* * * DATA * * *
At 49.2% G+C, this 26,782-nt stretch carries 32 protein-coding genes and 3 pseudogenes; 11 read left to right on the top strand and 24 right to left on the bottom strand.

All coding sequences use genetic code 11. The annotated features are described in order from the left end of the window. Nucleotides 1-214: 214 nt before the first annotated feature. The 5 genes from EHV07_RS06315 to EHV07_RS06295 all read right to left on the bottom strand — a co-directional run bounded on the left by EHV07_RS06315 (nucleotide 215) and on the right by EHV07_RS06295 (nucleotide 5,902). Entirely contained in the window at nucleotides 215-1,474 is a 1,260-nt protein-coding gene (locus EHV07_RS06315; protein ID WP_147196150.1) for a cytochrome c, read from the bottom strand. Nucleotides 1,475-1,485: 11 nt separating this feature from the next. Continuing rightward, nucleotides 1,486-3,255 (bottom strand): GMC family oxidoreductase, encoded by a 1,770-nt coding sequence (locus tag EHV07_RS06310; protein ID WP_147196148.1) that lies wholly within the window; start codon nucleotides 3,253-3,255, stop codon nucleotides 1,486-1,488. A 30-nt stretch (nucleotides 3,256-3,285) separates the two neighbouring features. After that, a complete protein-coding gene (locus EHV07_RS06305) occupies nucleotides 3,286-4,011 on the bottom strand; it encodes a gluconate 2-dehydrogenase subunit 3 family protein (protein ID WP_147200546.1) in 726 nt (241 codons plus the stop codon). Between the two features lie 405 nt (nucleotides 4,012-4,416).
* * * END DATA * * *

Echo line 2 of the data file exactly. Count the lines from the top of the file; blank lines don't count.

All coding sequences use genetic code 11. The annotated features are described in order from the left end of the window. Nucleotides 1-214: 214 nt before the first annotated feature. The 5 genes from EHV07_RS06315 to EHV07_RS06295 all read right to left on the bottom strand — a co-directional run bounded on the left by EHV07_RS06315 (nucleotide 215) and on the right by EHV07_RS06295 (nucleotide 5,902). Entirely contained in the window at nucleotides 215-1,474 is a 1,260-nt protein-coding gene (locus EHV07_RS06315; protein ID WP_147196150.1) for a cytochrome c, read from the bottom strand. Nucleotides 1,475-1,485: 11 nt separating this feature from the next. Continuing rightward, nucleotides 1,486-3,255 (bottom strand): GMC family oxidoreductase, encoded by a 1,770-nt coding sequence (locus tag EHV07_RS06310; protein ID WP_147196148.1) that lies wholly within the window; start codon nucleotides 3,253-3,255, stop codon nucleotides 1,486-1,488. A 30-nt stretch (nucleotides 3,256-3,285) separates the two neighbouring features. After that, a complete protein-coding gene (locus EHV07_RS06305) occupies nucleotides 3,286-4,011 on the bottom strand; it encodes a gluconate 2-dehydrogenase subunit 3 family protein (protein ID WP_147200546.1) in 726 nt (241 codons plus the stop codon). Between the two features lie 405 nt (nucleotides 4,012-4,416).